Taking the guidance as a whole it seems to me that the key features which should inform the application of the test in this case are as follows: GR is a mature, intelligent 14 ½ year old girl who, over and above the strain resulting from the situation in which she finds herself, has no additional specific vulnerabilities. She wishes to give evidence and feels sufficiently strongly about it to pursue this appeal. Unusually, far from making allegations as a victim against her father, her evidence is that the allegations made by RR are untrue. She may or may not be telling the truth.
 In any consideration of Limb 1, the evidence GR wishes to give is in my judgment, far from being marginal and goes to the heart of the case; she alone can give primary evidence as to whether or not her father abused her; the only other direct evidence, (which is vigorously challenged by the father), comes in the form of assisted interviews with her severely autistic seven year old sister. Even carefully controlled and regulated cross examination may go far further than the eliciting of only a simple blanket denial of the central allegations; much valuable evidence may be given by GR in relation to the background and the dynamics of the household and the relationships within it.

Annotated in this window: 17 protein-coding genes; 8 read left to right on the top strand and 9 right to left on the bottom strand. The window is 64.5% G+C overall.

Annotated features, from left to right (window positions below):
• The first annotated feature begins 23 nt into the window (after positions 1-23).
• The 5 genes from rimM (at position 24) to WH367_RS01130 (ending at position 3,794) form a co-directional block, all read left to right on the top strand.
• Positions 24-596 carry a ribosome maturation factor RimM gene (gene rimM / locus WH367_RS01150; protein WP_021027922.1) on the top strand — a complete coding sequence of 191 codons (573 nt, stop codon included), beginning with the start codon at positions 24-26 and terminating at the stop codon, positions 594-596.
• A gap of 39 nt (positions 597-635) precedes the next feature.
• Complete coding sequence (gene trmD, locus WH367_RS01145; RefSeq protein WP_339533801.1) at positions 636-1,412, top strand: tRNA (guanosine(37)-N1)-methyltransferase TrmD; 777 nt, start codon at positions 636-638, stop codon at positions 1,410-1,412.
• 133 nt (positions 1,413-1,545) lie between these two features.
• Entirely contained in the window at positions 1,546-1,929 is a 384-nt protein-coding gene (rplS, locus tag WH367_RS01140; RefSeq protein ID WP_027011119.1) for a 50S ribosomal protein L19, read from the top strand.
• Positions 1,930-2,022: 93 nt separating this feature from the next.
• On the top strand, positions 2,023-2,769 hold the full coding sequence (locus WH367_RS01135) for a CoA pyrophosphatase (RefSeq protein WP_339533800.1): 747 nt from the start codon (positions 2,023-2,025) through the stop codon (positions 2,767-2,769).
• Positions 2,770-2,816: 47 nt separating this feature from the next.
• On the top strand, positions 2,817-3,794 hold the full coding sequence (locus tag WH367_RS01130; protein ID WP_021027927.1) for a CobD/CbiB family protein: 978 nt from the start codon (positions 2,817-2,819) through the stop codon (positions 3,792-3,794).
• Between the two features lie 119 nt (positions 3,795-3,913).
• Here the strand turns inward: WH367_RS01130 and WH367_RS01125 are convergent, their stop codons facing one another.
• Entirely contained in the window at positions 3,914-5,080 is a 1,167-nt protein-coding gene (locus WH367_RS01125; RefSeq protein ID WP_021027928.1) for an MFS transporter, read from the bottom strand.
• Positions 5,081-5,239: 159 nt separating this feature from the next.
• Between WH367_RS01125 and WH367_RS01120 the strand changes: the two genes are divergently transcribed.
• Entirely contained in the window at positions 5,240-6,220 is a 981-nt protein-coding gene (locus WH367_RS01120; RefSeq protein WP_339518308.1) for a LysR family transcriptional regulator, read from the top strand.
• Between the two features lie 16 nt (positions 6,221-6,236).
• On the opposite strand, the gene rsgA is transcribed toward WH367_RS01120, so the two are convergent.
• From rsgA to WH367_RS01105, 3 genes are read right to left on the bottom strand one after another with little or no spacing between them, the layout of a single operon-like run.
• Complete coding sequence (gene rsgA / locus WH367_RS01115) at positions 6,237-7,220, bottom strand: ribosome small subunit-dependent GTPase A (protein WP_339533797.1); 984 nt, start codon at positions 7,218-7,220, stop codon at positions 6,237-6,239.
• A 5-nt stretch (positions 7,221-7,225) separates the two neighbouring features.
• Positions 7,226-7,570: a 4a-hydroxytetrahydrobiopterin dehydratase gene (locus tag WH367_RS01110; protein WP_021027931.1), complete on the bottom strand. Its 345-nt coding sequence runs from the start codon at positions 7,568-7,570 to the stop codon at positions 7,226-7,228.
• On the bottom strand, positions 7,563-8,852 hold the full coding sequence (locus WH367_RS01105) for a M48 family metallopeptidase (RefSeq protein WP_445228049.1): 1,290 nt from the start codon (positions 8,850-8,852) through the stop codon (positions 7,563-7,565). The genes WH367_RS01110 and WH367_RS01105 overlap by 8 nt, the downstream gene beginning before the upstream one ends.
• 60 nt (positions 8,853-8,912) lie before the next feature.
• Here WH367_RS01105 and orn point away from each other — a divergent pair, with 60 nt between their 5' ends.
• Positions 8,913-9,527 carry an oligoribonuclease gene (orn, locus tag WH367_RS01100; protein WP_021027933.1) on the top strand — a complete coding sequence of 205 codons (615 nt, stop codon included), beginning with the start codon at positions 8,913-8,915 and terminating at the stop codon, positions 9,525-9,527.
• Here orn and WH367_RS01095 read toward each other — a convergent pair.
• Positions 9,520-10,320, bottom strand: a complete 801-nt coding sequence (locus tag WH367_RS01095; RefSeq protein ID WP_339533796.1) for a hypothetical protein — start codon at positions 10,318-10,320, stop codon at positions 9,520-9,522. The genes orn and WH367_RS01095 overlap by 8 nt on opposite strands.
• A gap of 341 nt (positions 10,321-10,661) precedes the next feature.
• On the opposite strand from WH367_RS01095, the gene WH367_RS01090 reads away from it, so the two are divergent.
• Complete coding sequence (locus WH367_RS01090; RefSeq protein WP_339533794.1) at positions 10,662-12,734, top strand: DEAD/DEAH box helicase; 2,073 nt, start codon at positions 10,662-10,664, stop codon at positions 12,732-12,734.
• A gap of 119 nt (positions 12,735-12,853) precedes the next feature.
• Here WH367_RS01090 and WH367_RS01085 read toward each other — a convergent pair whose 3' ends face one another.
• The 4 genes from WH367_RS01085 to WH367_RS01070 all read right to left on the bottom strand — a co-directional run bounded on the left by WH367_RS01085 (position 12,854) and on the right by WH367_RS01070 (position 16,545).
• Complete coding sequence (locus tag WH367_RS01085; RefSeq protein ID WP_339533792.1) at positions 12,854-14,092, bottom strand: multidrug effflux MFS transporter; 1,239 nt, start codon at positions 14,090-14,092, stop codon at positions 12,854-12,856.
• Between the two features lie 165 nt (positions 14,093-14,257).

An issue that goes to both limbs and which the judge did not appear to have considered, (but which is addressed by Mr Locke on behalf of GR in his written submissions) is the sense of grievance (on the part of GR) and injustice (on the part of the father), if a judge made a finding of sexual abuse contrary to GR’s written statement, having denied her the opportunity to give evidence and so to answer the local authority’s case that she is lying in order to keep the family together. With respect to the judge I cannot agree that it is unnecessary to form a view as to her credibility. Once GR made a statement, her credibility became key to the issues he has to decide.
 In that context it is useful to stand back and consider the evidential position of a witness statement under the Family Proceedings Rules 2010 (FPR). In doing so however it must always be borne in mind that the rules have been designed to complement the Overriding Objective found at FPR 2010 r1.1 which says that:
These rules are a new procedural code with the overriding objective of enabling the court to deal with cases justly, having regard to any welfare issues.
 Whilst the judge has wide case management powers the general rule is that any fact which needs to be proved by the evidence of a witness is to be proved (FPR r22.2(1))–
(a) at the final hearing, by their oral evidence
Further if a party-
(a) has served a witness statement; and
(b) wishes to rely at the final hearing on the evidence of the witness who made the statement
that party must call the witness to give evidence unless the court directs otherwise or the party puts the statement in as hearsay evidence. (FPR 22.6 (1))